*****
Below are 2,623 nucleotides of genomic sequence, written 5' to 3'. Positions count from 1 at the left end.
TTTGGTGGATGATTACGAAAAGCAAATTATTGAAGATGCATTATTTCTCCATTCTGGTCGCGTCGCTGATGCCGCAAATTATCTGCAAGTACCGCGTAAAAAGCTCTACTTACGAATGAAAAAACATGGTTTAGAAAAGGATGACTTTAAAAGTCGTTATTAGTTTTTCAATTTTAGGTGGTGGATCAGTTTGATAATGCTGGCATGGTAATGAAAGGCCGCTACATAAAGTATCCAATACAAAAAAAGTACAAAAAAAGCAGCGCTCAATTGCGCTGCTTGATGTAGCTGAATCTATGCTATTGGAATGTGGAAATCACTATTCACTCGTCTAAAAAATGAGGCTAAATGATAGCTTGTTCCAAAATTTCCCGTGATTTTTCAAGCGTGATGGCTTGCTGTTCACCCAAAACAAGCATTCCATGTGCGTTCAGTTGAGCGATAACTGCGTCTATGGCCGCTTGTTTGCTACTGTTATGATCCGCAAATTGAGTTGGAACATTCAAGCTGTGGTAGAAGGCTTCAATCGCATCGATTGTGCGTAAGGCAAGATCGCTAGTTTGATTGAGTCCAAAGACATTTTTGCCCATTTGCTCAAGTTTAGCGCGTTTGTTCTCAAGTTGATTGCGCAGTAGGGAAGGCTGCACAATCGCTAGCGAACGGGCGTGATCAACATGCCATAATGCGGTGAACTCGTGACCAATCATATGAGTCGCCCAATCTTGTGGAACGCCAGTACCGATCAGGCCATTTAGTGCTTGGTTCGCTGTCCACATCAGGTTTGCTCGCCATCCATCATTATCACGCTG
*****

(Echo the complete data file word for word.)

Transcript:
Below are 2,623 nucleotides of genomic sequence, written 5' to 3'. Positions count from 1 at the left end.
TTTGGTGGATGATTACGAAAAGCAAATTATTGAAGATGCATTATTTCTCCATTCTGGTCGCGTCGCTGATGCCGCAAATTATCTGCAAGTACCGCGTAAAAAGCTCTACTTACGAATGAAAAAACATGGTTTAGAAAAGGATGACTTTAAAAGTCGTTATTAGTTTTTCAATTTTAGGTGGTGGATCAGTTTGATAATGCTGGCATGGTAATGAAAGGCCGCTACATAAAGTATCCAATACAAAAAAAGTACAAAAAAAGCAGCGCTCAATTGCGCTGCTTGATGTAGCTGAATCTATGCTATTGGAATGTGGAAATCACTATTCACTCGTCTAAAAAATGAGGCTAAATGATAGCTTGTTCCAAAATTTCCCGTGATTTTTCAAGCGTGATGGCTTGCTGTTCACCCAAAACAAGCATTCCATGTGCGTTCAGTTGAGCGATAACTGCGTCTATGGCCGCTTGTTTGCTACTGTTATGATCCGCAAATTGAGTTGGAACATTCAAGCTGTGGTAGAAGGCTTCAATCGCATCGATTGTGCGTAAGGCAAGATCGCTAGTTTGATTGAGTCCAAAGACATTTTTGCCCATTTGCTCAAGTTTAGCGCGTTTGTTCTCAAGTTGATTGCGCAGTAGGGAAGGCTGCACAATCGCTAGCGAACGGGCGTGATCAACATGCCATAATGCGGTGAACTCGTGACCAATCATATGAGTCGCCCAATCTTGTGGAACGCCAGTACCGATCAGGCCATTTAGTGCTTGGTTCGCTGTCCACATCAGGTTTGCTCGCCATCCATCATTATCACGCTG